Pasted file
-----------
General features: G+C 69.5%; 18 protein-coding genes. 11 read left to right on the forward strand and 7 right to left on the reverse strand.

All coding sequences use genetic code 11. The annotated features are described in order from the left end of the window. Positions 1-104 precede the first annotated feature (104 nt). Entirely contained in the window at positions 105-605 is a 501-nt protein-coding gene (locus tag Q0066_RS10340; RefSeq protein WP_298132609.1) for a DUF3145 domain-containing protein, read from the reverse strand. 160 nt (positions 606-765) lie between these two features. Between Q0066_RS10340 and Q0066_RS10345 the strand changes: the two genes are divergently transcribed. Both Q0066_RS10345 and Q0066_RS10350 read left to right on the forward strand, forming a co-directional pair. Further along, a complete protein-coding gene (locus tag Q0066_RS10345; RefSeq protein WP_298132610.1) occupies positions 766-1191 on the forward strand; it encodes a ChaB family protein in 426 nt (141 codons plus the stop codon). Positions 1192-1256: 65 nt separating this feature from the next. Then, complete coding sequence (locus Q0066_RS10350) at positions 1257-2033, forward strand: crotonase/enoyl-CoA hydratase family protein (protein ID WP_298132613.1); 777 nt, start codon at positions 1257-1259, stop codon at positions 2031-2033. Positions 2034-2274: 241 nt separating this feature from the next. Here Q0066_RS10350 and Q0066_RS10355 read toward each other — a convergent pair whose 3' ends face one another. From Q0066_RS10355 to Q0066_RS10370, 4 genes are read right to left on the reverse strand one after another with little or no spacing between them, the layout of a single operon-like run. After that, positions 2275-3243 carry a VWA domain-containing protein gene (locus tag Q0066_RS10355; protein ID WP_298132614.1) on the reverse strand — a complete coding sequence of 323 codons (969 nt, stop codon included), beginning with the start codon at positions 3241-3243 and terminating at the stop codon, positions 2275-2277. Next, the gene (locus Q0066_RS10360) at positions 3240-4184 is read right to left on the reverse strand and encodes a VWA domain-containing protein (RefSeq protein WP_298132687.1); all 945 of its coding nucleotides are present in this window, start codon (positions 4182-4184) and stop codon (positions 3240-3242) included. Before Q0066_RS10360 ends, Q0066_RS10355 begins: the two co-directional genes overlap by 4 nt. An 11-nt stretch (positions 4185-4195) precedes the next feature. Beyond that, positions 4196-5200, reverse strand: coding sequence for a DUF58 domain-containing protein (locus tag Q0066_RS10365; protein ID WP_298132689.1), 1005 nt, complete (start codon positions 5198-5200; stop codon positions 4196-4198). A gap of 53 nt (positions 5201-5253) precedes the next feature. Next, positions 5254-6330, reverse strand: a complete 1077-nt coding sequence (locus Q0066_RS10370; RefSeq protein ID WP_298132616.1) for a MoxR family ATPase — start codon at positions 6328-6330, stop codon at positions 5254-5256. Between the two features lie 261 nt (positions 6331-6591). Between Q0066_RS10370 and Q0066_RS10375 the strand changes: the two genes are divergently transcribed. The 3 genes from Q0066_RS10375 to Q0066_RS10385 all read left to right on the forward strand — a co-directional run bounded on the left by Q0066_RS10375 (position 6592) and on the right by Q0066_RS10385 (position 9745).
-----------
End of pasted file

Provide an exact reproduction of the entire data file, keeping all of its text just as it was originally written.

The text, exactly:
General features: G+C 69.5%; 18 protein-coding genes. 11 read left to right on the forward strand and 7 right to left on the reverse strand.

All coding sequences use genetic code 11. The annotated features are described in order from the left end of the window. Positions 1-104 precede the first annotated feature (104 nt). Entirely contained in the window at positions 105-605 is a 501-nt protein-coding gene (locus tag Q0066_RS10340; RefSeq protein WP_298132609.1) for a DUF3145 domain-containing protein, read from the reverse strand. 160 nt (positions 606-765) lie between these two features. Between Q0066_RS10340 and Q0066_RS10345 the strand changes: the two genes are divergently transcribed. Both Q0066_RS10345 and Q0066_RS10350 read left to right on the forward strand, forming a co-directional pair. Further along, a complete protein-coding gene (locus tag Q0066_RS10345; RefSeq protein WP_298132610.1) occupies positions 766-1191 on the forward strand; it encodes a ChaB family protein in 426 nt (141 codons plus the stop codon). Positions 1192-1256: 65 nt separating this feature from the next. Then, complete coding sequence (locus Q0066_RS10350) at positions 1257-2033, forward strand: crotonase/enoyl-CoA hydratase family protein (protein ID WP_298132613.1); 777 nt, start codon at positions 1257-1259, stop codon at positions 2031-2033. Positions 2034-2274: 241 nt separating this feature from the next. Here Q0066_RS10350 and Q0066_RS10355 read toward each other — a convergent pair whose 3' ends face one another. From Q0066_RS10355 to Q0066_RS10370, 4 genes are read right to left on the reverse strand one after another with little or no spacing between them, the layout of a single operon-like run. After that, positions 2275-3243 carry a VWA domain-containing protein gene (locus tag Q0066_RS10355; protein ID WP_298132614.1) on the reverse strand — a complete coding sequence of 323 codons (969 nt, stop codon included), beginning with the start codon at positions 3241-3243 and terminating at the stop codon, positions 2275-2277. Next, the gene (locus Q0066_RS10360) at positions 3240-4184 is read right to left on the reverse strand and encodes a VWA domain-containing protein (RefSeq protein WP_298132687.1); all 945 of its coding nucleotides are present in this window, start codon (positions 4182-4184) and stop codon (positions 3240-3242) included. Before Q0066_RS10360 ends, Q0066_RS10355 begins: the two co-directional genes overlap by 4 nt. An 11-nt stretch (positions 4185-4195) precedes the next feature. Beyond that, positions 4196-5200, reverse strand: coding sequence for a DUF58 domain-containing protein (locus tag Q0066_RS10365; protein ID WP_298132689.1), 1005 nt, complete (start codon positions 5198-5200; stop codon positions 4196-4198). A gap of 53 nt (positions 5201-5253) precedes the next feature. Next, positions 5254-6330, reverse strand: a complete 1077-nt coding sequence (locus Q0066_RS10370; RefSeq protein ID WP_298132616.1) for a MoxR family ATPase — start codon at positions 6328-6330, stop codon at positions 5254-5256. Between the two features lie 261 nt (positions 6331-6591). Between Q0066_RS10370 and Q0066_RS10375 the strand changes: the two genes are divergently transcribed. The 3 genes from Q0066_RS10375 to Q0066_RS10385 all read left to right on the forward strand — a co-directional run bounded on the left by Q0066_RS10375 (position 6592) and on the right by Q0066_RS10385 (position 9745).